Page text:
There has been an explosion in datastore technologies. Whereas developers had to choose from a few technologies in the past, there exists a wide array of datastore options today. There are five main types of datastores: Relational, Column Family, Graph, Key-Value and Document. Polyglot Persistence, or the ability to have many different types of datastores interacting with one application, is becoming more prominent and beginning to take center stage.
A multitude of datastores has led to each kind specializing in data storage and retrieval. Consequently, developers are able to get more out of the datastore than ever before; by relying on the strengths of a particular datastore they can reduce the amount of code needed to accomplish a task. Consequently, developers are able to get more out of the datastore than ever before, reducing the amount of code needed to accomplish a task. However, it is now more important for developers to take a critical look at which datastore to house their applications’ data.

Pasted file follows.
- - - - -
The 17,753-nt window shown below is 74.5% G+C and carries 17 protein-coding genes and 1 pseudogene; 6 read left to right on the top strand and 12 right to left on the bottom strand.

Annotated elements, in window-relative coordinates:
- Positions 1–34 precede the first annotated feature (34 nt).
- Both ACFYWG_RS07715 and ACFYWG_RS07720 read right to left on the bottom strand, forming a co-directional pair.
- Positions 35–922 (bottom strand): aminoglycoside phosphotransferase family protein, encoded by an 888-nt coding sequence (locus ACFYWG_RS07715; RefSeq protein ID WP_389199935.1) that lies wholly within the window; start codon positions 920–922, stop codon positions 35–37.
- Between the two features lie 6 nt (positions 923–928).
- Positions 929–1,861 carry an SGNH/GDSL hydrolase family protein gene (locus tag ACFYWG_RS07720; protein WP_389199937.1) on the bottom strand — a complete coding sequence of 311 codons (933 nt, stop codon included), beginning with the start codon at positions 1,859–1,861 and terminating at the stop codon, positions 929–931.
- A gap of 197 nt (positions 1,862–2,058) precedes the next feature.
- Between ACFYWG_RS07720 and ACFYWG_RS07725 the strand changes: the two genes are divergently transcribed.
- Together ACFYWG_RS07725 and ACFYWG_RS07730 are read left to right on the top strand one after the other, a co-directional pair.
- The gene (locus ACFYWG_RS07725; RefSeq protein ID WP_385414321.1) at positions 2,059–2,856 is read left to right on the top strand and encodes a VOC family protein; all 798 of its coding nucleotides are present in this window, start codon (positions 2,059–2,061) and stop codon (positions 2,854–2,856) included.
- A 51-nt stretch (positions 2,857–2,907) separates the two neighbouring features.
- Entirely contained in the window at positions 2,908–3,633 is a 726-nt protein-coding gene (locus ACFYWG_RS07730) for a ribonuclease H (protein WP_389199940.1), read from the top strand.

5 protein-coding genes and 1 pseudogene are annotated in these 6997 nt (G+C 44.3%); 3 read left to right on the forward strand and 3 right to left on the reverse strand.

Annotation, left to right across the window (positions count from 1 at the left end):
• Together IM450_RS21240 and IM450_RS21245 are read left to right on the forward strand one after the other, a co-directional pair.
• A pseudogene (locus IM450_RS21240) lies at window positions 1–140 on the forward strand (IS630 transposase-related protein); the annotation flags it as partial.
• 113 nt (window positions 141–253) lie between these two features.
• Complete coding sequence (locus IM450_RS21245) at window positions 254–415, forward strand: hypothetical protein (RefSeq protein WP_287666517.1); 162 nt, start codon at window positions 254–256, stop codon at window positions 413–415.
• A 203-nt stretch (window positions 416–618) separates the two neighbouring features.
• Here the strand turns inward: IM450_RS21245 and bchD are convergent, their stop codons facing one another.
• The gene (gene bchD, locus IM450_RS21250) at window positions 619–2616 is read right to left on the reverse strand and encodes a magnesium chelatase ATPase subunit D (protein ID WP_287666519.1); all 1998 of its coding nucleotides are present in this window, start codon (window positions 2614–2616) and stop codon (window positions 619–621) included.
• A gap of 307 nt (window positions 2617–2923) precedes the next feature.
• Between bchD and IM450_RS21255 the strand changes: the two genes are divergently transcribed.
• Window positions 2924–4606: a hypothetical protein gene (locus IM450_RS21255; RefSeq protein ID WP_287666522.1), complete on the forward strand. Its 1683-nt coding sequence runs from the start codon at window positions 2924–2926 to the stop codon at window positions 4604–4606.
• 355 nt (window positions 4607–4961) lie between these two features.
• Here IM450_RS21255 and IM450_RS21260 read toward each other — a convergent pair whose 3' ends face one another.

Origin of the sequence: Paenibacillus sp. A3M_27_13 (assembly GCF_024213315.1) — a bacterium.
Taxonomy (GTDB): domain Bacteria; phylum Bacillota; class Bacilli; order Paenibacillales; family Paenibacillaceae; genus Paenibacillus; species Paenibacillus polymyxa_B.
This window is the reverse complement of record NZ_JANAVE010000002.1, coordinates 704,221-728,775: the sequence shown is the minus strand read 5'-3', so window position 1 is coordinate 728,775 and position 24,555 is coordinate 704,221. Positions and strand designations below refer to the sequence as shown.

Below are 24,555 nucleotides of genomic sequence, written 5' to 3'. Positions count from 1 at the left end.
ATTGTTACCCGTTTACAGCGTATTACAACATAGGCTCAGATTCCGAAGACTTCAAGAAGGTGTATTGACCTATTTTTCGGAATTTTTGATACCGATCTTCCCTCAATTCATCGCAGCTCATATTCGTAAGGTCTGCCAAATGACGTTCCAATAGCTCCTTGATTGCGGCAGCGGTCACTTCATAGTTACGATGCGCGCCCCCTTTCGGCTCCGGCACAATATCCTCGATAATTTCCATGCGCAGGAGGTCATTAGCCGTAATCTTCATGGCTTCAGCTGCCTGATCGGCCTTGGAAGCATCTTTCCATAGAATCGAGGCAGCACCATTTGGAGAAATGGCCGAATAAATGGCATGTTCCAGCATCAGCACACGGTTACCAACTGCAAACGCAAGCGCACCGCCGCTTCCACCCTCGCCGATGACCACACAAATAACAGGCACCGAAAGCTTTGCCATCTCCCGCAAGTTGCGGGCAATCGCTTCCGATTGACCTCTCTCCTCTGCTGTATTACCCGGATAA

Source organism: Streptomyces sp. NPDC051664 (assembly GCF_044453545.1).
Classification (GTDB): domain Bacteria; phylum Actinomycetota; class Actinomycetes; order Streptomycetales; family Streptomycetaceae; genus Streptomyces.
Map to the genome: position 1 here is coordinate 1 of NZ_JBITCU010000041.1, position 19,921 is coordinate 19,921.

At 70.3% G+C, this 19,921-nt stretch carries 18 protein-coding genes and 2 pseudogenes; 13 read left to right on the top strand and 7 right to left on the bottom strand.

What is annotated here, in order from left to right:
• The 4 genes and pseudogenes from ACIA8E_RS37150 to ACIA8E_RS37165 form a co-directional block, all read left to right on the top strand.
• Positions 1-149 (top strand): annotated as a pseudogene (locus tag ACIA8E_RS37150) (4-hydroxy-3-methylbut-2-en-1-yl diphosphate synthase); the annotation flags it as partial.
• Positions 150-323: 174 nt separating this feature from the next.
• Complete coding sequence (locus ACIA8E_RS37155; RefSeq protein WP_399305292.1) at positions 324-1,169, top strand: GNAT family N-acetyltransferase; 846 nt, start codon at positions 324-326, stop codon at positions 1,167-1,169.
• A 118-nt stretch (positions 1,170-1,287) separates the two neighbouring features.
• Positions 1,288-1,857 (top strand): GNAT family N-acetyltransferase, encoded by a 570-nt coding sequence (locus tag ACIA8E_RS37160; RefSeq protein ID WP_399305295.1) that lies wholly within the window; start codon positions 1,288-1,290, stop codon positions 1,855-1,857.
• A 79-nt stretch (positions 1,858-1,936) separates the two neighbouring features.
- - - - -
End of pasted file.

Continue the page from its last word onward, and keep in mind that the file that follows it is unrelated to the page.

Furthermore, applications are not necessarily restricted to one datastore. Having multiple datastores allows developers to take advantage of the strengths inherent and unique to each storage technology.
In my presentation I plan to cover the following topics:
At the end of the presentation, participants will see that choosing a datastore for their application is not a paint-by-the-numbers proposition, but requires significant thought and knowledge of the myriad options available today. Attendees will understand that while some frameworks lean heavily on particular datastores, it is important to think critically about the needs of the application and the data to ensure that the correct datastore is chosen for the job.
Alex Brandt is a cloud developer at Rackspace, helping people build distributed scalable systems with a variety of technologies. An emerging evangelist for all things cloud, he has worked in IT support and solutioning as well as research in the realm of physics. Alex holds a B.S. in computer science and physics from Minnesota State University Moorhead.
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